For over 30 years, quests for rare genetic variants causing disease were rewarded for having good positional sense (linkage analysis) and educated guesswork (candidate gene analysis). Recently, novel 'NextGen'DNA sequencing methods have found rare variants by sequencing all known exons (the 'exome'). This application of a genomics solution to a traditionally genetics problem has fundamentally redefined how to solve the 'rare variant'question. The paradigm shift may soon render traditional PCR based analyses obsolete and is reminiscent of how GWAS studies (e.g. NIH GWAS Initiative) are solving the common variant problem. However, currently exome sequencing has mainly explored rare diseases, false positives remain an issue, and validation of findings in large follow-up cohorts has not been done. Our group has been studying a decidedly morbid condition and 'non-rare'condition, hereditary dilated cardiomyopathy (DCM) (prevalence ~1:500), which represents the first and third leading causes of heart transplant and heart failure, respectively. Over 600 families with extensive clinical data and DNA have been collected by our international registry. A key existing knowledge gap is that two-thirds of the genetic causes of DCM are still unknown. Traditional approaches (linkage/candidate analyses) have largely stalled, confounded in part by high genetic heterogeneity and the difficulties of locating large enough families for study. Novel approaches are needed to address bridge this knowledge gap, improve our understanding of disease etiology, and direct us to new targets for DCM treatment. To solve this knowledge gap, we propose to use NextGen whole genome sequencing large, multigenerational families. Our hypothesis is that our two-step genomics solution of 'gene discovery'followed by 'gene validation'will reveal novel DCM genes.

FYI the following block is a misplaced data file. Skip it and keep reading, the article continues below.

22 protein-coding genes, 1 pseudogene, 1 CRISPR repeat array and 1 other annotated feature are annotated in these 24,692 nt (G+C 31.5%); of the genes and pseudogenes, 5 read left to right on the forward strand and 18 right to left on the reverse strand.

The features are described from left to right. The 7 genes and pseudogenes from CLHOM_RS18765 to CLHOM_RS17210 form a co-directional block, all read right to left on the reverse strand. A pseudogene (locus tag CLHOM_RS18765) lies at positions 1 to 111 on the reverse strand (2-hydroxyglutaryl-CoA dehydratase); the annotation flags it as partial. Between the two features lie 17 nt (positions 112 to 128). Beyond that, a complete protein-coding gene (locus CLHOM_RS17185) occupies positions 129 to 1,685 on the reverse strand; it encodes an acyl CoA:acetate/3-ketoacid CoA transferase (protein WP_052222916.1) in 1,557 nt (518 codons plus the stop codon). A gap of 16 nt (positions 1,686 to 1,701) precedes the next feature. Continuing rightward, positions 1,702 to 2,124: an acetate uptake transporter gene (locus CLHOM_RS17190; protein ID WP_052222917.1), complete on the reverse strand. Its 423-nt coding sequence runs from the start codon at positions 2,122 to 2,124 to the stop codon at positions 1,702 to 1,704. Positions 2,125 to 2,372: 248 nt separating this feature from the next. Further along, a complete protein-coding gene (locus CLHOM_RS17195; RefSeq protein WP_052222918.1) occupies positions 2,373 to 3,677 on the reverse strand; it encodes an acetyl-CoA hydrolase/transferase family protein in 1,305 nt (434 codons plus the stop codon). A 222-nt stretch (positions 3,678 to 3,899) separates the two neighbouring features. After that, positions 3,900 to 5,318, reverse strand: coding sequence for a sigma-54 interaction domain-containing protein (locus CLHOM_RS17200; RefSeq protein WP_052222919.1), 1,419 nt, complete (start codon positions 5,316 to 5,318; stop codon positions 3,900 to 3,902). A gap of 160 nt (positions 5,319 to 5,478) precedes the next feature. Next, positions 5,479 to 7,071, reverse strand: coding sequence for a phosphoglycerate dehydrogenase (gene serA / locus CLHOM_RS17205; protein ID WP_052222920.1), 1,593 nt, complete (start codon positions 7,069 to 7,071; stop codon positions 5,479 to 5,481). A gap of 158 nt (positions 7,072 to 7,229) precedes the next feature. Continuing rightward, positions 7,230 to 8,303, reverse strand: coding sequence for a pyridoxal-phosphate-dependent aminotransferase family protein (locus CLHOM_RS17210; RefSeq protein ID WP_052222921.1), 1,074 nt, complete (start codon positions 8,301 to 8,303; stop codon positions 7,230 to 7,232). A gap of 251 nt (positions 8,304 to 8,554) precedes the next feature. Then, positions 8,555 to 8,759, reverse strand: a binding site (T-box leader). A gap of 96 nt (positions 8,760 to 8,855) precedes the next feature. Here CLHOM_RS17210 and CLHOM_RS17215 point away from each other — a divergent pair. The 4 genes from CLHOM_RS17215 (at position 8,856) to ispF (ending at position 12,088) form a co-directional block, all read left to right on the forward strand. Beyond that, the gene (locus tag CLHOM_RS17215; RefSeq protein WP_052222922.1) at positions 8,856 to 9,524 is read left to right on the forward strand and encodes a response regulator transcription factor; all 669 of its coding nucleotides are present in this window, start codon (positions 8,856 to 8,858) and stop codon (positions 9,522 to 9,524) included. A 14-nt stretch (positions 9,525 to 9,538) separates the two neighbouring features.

In Aim 1, 20 large families will undergo genome sequencing for gene discovery (Illumina HiSeq2000). Three innovative bioinformatic steps (filtering by segregation / by gene/pathway analysis / a novel bioinformatic analysis that prioritizes exome variants) will markedly reducing false-positive findings.
In Aim 2, novel genes (Aim 1) will be sequenced in a validation cohort of 200 DCM families. Innovative components of our project are: genome sequencing in a 'non-rare'and highly morbid disease, use of segregation analysis in extended pedigrees, our novel bioinformatic strategy we call E1P2I3, and validation in a replication cohort. The impact of this work will include discovery of novel DCM genes, development of new DCM genetic tests, improvement in understanding of DCM etiology, and illumination of potential new therapeutic strategies.

Public Health Relevance

Idiopathic dilated cardiomyopathy represents the first and third leading causes of cardiac transplantation and hearth failure, respectively. Although many cases are strongly suspected to be genetic, currently two-thirds of cases have no identifiable disease gene, strongly arguing for the development of novel approaches to finding new genes for this disease. We propose to use cutting-edge DNA sequencing to discover new DCM genes using a novel two phase design of 'gene discovery'followed by 'gene validation'to solve this knowledge gap. Our data will shed much needed light on disease etiology, advance diagnostics, and pave the way for developing novel therapies.

National Institute of Health (NIH)
National Heart, Lung, and Blood Institute (NHLBI)
Research Project (R01)
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Clinical and Integrative Cardiovascular Sciences Study Section (CICS)
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Shah, Monica R
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University of Colorado Denver
Internal Medicine/Medicine
Schools of Medicine
United States
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